Construction Tips - NamBam pommels

Given that the tang of a NamBam knife cannot be bolted into the pommel, I needed a means to secure a pommel. The first step was to cut the pommel plate and the tab-to-be out of the same material. The tab was sawn out to approximately 3/8" as the widest and 1/4" at the narrowest (width was 1/4").
The next step was to turn down the narrow part of the tab to a cylinder. While this can be done on the grinder, it's a good excuse to use the lathe.
The completed plate and tab are shown here. A bevel cutter is useful for making a nice depression into which the tab will be riveted.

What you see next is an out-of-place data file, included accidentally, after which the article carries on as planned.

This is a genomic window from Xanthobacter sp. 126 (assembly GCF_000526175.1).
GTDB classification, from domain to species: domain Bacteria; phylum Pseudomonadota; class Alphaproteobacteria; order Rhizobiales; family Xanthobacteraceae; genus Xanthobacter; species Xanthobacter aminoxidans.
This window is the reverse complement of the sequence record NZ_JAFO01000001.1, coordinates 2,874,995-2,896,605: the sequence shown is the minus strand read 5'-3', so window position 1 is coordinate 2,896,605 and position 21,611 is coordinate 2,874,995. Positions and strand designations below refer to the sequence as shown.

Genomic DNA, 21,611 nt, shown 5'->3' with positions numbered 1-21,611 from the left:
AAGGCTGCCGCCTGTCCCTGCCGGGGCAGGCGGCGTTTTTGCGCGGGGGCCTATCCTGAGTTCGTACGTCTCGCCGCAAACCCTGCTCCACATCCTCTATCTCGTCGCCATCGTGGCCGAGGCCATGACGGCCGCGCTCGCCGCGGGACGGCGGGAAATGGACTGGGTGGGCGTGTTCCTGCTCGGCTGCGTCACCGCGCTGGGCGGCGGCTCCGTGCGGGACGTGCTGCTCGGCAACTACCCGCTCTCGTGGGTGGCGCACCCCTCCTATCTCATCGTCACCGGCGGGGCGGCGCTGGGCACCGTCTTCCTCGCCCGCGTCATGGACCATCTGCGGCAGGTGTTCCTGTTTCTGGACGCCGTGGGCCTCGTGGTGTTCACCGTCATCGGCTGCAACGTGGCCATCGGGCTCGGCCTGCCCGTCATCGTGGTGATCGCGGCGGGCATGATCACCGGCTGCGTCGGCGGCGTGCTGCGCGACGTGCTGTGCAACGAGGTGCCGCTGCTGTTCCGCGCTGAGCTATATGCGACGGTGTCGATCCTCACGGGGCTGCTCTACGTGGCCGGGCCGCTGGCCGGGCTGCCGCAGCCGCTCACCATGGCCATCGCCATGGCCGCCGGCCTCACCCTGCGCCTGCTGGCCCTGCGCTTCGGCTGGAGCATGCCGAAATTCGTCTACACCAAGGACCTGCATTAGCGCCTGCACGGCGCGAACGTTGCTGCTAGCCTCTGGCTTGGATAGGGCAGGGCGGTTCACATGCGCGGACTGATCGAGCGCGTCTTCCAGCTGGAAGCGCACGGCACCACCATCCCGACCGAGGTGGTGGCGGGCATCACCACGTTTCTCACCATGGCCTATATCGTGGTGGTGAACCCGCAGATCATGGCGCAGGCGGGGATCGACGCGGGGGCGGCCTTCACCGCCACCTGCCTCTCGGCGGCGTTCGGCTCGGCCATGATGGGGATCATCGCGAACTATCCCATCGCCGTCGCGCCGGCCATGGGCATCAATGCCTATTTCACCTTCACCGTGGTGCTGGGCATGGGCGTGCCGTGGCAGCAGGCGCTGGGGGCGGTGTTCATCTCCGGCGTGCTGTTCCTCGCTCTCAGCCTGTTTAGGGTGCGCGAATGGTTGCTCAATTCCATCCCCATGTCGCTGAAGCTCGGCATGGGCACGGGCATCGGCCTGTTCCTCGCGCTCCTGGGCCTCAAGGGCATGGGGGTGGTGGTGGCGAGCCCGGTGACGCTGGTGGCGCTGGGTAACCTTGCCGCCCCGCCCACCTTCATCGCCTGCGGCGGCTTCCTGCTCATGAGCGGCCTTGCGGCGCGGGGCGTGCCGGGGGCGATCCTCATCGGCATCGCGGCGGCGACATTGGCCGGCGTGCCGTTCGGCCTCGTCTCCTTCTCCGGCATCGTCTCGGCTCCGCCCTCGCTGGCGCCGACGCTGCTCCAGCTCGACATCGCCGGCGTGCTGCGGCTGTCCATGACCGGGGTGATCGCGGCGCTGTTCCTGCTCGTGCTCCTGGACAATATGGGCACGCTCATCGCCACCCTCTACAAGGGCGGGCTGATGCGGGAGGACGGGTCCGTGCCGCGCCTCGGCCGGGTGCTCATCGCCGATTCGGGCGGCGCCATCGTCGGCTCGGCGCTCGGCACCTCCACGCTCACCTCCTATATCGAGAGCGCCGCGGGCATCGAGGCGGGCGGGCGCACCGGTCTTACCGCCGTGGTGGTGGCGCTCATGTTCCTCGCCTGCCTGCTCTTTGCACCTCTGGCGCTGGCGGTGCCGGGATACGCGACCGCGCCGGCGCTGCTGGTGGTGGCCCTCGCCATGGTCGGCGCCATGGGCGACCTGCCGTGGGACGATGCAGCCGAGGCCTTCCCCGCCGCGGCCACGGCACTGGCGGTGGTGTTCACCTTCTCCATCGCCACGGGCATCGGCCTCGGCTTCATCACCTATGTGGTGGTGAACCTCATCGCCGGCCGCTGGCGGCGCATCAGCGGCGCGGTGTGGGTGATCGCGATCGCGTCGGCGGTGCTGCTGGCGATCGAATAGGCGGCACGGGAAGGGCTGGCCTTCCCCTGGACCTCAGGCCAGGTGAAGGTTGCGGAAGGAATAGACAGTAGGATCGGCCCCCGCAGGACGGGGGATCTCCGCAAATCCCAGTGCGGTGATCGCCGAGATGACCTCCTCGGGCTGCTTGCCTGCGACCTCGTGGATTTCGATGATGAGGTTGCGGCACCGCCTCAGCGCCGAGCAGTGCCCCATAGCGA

Since the pommel plate may not be at right angles to the handle, you will want to determine just what angle the tab should make to the pommel plate. This is especially important if the plate is asymmetrical - it's a real pain if you set the rivet 180 degrees off!
I've found that the easiest way to set the angle is to clamp the tab in a machinist vise at the correct angle, then set the rivet. You will want to have annealed the material before doing this! I've found that a rivet set is useful (see below)  and a micro-die-grinder is a great tool for making the cavity for the tang (below right).
Given that the same material has been used, the tab vanishes when the pommel is polished. A pin is run through the handle and tab (with lots of epoxy, of course) to complete the installation.